Vertical section of bladder, penis, and urethra. Urachus is seen at top
Urachus is #1
The urachus is a fibrous remnant of the allantois, a canal that drains the urinary bladder of the fetus that joins and runs within the umbilical cord. The fibrous remnant lies in the space of Retzius, between the transversalis fascia anteriorly and the peritoneum posteriorly.
The vesico-urethral portion of the urogenital sinus absorbs the ends of the Wolffian ducts and the associated ends of the renal diverticula, and these give rise to the trigone of the bladder and part of the prostatic urethra. The remainder of the vesico-urethral portion forms the body of the bladder and part of the prostatic urethra; its apex is prolonged to the umbilicus as a narrow canal, which later is obliterated as the urachus goes on to definitively form the median umbilical ligament (urachus).
Failure for the lumen of the urachus to be filled in leaves a patent (open) urachus. The telltale sign is leakage of urine through the umbilicus. A patent urachus needs to be surgically removed. There are four anatomical cases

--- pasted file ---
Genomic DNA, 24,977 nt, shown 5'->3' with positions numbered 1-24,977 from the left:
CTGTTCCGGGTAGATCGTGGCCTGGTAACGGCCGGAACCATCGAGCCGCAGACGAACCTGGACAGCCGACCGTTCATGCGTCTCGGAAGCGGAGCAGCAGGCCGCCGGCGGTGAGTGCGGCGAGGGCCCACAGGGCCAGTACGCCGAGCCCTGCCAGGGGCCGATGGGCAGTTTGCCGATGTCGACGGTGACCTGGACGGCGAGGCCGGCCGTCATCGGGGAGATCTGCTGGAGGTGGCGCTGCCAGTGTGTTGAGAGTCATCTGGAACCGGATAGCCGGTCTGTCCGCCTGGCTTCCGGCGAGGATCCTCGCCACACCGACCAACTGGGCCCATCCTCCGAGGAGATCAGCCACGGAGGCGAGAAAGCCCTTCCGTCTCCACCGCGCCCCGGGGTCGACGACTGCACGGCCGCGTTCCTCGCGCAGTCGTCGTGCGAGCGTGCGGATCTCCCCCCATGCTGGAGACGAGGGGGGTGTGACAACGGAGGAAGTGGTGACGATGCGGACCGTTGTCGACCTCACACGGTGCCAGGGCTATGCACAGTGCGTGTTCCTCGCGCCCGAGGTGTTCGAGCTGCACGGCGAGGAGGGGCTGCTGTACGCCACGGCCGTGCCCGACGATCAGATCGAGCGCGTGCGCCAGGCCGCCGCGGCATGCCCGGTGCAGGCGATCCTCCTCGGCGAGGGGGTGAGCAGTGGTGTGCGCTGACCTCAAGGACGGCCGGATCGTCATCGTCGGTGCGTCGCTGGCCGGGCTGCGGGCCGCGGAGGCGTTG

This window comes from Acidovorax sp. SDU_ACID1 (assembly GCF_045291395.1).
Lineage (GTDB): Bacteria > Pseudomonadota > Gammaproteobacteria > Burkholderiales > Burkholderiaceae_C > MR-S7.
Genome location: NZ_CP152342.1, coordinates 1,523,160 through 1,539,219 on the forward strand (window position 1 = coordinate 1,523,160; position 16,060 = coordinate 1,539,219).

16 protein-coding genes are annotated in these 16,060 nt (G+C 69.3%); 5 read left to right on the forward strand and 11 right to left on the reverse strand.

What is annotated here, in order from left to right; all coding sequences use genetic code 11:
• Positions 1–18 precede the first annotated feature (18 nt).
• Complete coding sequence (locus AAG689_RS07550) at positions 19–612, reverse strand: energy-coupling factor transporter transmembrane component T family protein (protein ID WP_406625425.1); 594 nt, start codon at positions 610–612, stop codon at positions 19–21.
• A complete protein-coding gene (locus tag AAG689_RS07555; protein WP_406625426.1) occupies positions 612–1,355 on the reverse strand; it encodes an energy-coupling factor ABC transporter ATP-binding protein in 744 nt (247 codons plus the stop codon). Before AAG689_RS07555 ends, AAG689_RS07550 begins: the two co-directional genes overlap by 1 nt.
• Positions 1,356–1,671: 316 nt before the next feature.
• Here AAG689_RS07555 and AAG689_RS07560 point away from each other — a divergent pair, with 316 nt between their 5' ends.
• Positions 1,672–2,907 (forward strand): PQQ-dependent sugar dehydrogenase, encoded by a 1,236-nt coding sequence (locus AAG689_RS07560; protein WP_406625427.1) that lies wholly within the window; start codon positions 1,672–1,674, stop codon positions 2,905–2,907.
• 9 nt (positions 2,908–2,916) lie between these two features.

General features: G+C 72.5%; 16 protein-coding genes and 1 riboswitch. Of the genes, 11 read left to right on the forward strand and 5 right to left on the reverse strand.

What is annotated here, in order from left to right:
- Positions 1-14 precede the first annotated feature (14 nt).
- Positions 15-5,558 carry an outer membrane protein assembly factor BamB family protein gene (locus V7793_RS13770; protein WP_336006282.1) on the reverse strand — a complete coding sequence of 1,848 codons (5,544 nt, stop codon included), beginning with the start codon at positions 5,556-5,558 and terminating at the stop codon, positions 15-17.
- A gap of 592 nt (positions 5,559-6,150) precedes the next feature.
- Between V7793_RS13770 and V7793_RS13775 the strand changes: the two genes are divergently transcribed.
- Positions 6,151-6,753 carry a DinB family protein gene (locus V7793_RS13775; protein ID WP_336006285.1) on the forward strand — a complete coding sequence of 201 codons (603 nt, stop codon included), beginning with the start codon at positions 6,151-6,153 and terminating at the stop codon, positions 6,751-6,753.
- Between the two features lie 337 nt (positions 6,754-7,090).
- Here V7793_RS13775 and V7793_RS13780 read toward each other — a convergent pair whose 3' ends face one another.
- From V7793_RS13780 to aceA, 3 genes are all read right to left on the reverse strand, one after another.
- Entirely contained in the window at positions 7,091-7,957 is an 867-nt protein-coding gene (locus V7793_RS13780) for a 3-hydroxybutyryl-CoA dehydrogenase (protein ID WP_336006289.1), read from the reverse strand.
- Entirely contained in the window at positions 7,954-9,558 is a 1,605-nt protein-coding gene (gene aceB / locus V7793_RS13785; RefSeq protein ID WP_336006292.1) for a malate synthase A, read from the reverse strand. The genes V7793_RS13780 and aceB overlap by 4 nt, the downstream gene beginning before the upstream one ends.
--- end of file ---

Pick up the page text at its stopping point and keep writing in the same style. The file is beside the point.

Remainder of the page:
- Urachal cyst: there is no connection between the bladder and the umbilicus
- Urachal fistula: there is free communication between the bladder and umbilicus
- Urachal diverticulum [Vesicourachal diverticulum]: the bladder exhibits outpouching
- Urachal sinus: the pouch opens toward the umbilicus
The urachus is also subject to neoplasia. Urachal adenocarcinoma is histologically similar to adenocarcinoma of the bowel.
- Larsen, "Human Embryology," 3rd ed., pg. 258
- Le, Tao; Bhushan, Vikas; Vasan, Neil (2010). First Aid for the USMLE Step 1: 2010 (20th Anniversary ed.). USA: The McGraw-Hill Companies, Inc. p. 122. ISBN 978-0-07-163340-6.
- Guray, Sogut, et al. (2000) Urachal Cyst. Eastern Journal of Medicine 5(2):76-78.
- Urachus at eMedicine Dictionary
- Swiss embryology (from UL, UB, and UF) turinary/patholurinary07
- Persistent urachus at moorabbinvet.com.au
- Repair at pennhealth.com
- Vesico-urachal Diverticulum Radiology (CT Images)
|This developmental biology article is a stub. You can help Wikipedia by expanding it.|